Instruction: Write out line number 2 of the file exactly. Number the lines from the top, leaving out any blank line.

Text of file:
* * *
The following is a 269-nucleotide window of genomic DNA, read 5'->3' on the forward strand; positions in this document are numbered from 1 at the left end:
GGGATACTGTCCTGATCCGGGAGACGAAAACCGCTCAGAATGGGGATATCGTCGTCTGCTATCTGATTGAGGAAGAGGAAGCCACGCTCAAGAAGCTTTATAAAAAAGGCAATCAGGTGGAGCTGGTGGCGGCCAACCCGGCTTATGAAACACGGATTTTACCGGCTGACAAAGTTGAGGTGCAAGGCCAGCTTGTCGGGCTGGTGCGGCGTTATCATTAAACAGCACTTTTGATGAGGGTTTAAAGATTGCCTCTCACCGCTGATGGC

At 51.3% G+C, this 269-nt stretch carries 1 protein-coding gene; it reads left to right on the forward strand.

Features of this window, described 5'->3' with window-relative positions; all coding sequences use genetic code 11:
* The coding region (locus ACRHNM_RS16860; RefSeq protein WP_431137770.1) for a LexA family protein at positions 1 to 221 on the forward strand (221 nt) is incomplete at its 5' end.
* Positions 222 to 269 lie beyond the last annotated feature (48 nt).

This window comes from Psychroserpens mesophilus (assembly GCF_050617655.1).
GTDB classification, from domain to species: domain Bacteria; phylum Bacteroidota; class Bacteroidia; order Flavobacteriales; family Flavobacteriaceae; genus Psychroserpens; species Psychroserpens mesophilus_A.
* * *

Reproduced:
GGGATACTGTCCTGATCCGGGAGACGAAAACCGCTCAGAATGGGGATATCGTCGTCTGCTATCTGATTGAGGAAGAGGAAGCCACGCTCAAGAAGCTTTATAAAAAAGGCAATCAGGTGGAGCTGGTGGCGGCCAACCCGGCTTATGAAACACGGATTTTACCGGCTGACAAAGTTGAGGTGCAAGGCCAGCTTGTCGGGCTGGTGCGGCGTTATCATTAAACAGCACTTTTGATGAGGGTTTAAAGATTGCCTCTCACCGCTGATGGC